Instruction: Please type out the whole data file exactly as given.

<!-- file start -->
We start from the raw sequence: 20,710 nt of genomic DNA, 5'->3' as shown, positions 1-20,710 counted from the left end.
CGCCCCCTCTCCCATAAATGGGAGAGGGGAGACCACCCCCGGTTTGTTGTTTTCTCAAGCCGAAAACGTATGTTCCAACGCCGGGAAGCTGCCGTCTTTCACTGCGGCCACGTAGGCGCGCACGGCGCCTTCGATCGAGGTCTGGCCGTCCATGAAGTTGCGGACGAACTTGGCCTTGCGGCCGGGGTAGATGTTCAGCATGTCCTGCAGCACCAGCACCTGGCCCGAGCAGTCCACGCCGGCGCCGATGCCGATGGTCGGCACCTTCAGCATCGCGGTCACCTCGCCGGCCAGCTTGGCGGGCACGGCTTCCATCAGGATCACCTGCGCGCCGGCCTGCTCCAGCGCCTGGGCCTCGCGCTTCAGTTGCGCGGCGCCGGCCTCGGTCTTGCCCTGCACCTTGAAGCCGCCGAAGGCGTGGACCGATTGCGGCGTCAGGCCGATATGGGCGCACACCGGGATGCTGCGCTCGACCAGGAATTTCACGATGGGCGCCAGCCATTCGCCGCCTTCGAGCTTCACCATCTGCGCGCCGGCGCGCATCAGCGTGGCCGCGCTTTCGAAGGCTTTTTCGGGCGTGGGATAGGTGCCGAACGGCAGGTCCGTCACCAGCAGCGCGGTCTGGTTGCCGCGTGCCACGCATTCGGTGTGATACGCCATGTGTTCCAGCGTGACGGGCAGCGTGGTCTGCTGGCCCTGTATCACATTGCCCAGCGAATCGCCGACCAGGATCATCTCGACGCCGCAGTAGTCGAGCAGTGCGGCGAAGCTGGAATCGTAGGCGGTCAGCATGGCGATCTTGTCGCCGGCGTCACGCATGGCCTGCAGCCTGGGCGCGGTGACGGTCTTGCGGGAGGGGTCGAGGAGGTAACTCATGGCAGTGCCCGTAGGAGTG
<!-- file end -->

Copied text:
We start from the raw sequence: 20,710 nt of genomic DNA, 5'->3' as shown, positions 1-20,710 counted from the left end.
CGCCCCCTCTCCCATAAATGGGAGAGGGGAGACCACCCCCGGTTTGTTGTTTTCTCAAGCCGAAAACGTATGTTCCAACGCCGGGAAGCTGCCGTCTTTCACTGCGGCCACGTAGGCGCGCACGGCGCCTTCGATCGAGGTCTGGCCGTCCATGAAGTTGCGGACGAACTTGGCCTTGCGGCCGGGGTAGATGTTCAGCATGTCCTGCAGCACCAGCACCTGGCCCGAGCAGTCCACGCCGGCGCCGATGCCGATGGTCGGCACCTTCAGCATCGCGGTCACCTCGCCGGCCAGCTTGGCGGGCACGGCTTCCATCAGGATCACCTGCGCGCCGGCCTGCTCCAGCGCCTGGGCCTCGCGCTTCAGTTGCGCGGCGCCGGCCTCGGTCTTGCCCTGCACCTTGAAGCCGCCGAAGGCGTGGACCGATTGCGGCGTCAGGCCGATATGGGCGCACACCGGGATGCTGCGCTCGACCAGGAATTTCACGATGGGCGCCAGCCATTCGCCGCCTTCGAGCTTCACCATCTGCGCGCCGGCGCGCATCAGCGTGGCCGCGCTTTCGAAGGCTTTTTCGGGCGTGGGATAGGTGCCGAACGGCAGGTCCGTCACCAGCAGCGCGGTCTGGTTGCCGCGTGCCACGCATTCGGTGTGATACGCCATGTGTTCCAGCGTGACGGGCAGCGTGGTCTGCTGGCCCTGTATCACATTGCCCAGCGAATCGCCGACCAGGATCATCTCGACGCCGCAGTAGTCGAGCAGTGCGGCGAAGCTGGAATCGTAGGCGGTCAGCATGGCGATCTTGTCGCCGGCGTCACGCATGGCCTGCAGCCTGGGCGCGGTGACGGTCTTGCGGGAGGGGTCGAGGAGGTAACTCATGGCAGTGCCCGTAGGAGTG